#801: Why can’t other people care about school as much as I do?

Hi,
I’m a 17 year old homeschooled dual-creadit student who attends my local community college. I have a 4.0 there, and I am part of the honor society and an officer in the Honors Student Organization. I’m not, at least not in by my family’s standards, brilliant, but I am smart. I always try to be a nice person and do good things, but I am worried that I come off as condescending and sometimes bitchy to my class mates. My grades are a large part of my identity because I am so focused on school, and because of that I have a reputation as an overachiever in all of my classes. I use my reputation as, at least somewhat, a defense mechanism. I have never had a boyfriend, had any alcohol,done any sort of drugs, etc. The people in my classes call me a baby because I don’t lie about being extremely inexperienced, and I don’t really mind that. I my be inexperienced, but I am not as naive as they seem to think I am. I use my inexperience as a reason I don’t throw parties when my parents leave me home alone for sometimes up to a week (they both travel for work). I don’t hide my grades from my fellow class mates; in fact, I share them openly. However, sometimes I worry that I come off as condescending because a lot of people make Bs or Cs, which I consider failing for me. I know that considering that a B is failing isn’t healthy, but school is my life and I don’t know how to let it go. I generally don’t understand why people don’t try hard in school and do their best. I understand that a lot of people have a job, kids, or both; but those aren’t really the people I’m talking about. The people I don’t understand are the ones that complain about doing poorly on tests and having to drop classes and then do to festivals on the weekend when they have homework. I also know that sometimes I can see the world in too much black and white and not take into account the environment somebody grew up in. I want to understand them better, but it is so much easier to call them stupid and write them off in my head as a lost cause. How do I learn to think of people as people and try to understand where they are coming from? When should I stop giving them leeway and say they need to step up and try harder? How do I not let my school define myself and my life when they are so important to me? How do I/ should I hold back on what my grades are because I may come off as a insensitive and condescending? Why do some people ignore their school and then freak out because they are failing?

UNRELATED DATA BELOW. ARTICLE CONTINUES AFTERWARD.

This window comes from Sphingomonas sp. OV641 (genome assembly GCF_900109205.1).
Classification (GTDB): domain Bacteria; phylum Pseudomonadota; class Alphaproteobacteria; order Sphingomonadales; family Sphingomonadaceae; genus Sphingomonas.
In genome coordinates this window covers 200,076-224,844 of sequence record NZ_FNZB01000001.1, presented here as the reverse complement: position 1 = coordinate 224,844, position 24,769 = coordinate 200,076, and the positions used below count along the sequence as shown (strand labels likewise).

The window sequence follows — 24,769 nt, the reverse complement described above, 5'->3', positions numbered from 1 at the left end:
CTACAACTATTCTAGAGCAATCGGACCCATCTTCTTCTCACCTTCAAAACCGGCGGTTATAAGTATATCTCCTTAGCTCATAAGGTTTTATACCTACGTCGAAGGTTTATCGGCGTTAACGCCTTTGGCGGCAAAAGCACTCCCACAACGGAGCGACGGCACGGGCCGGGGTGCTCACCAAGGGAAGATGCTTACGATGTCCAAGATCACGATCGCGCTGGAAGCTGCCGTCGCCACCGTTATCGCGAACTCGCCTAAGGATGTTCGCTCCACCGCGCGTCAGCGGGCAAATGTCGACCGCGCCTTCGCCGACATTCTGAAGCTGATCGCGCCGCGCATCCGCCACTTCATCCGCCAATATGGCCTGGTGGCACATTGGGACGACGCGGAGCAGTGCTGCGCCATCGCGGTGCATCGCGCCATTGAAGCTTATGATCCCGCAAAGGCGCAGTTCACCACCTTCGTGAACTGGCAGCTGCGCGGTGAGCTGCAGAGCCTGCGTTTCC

Thank you for your time,
– The Overachiever

Dear Overachiever,

Because of your natural abilities and great study habits and supportive home environment, Bs and Cs are “like failing” to you. But to others, people who have to work harder than you, a passing grade can feel like the greatest victory! Or it can be a sign that their real priorities & interests are elsewhere, like, maybe they only do enough of the homework assignments to get the concept and then they stop and focus on other things, and their grades reflect that. You don’t know anything about someone else by knowing their grade.

I have five suggestions for you:

One: Stop telling your classmates what your grades are and don’t ask what their grades are. If they ask you about your grade, say “I did well!” or “I feel good about it,” and leave it at that. If they complain about their grades, you don’t actually have to comment or feel any kind of way about it. If you can make this a habit, you will stop coming across as condescending. If you want to celebrate your good grades, find a way to reward yourself for your hard work.

Two: Start a journal or notebook where you keep track not of your grades but of what you learned from each assignment or class and why that knowledge is interesting & important to you. Doodle in this notebook, fill it with quotes and highlighted passages. Write about what you wish you’d done better, and set goals for what you want to do with your next project. Don’t put any grades or talk of grades in this notebook, only things you are learning, things you want to learn, and goals for yourself as a learner. What can you do differently now that you took this class? What will you think about differently going forward? Why are you studying this subject & why is it important to you, & to the world? How can you ask better questions? Push yourself to get the most knowledge out of what you are studying & grades will take care of themselves.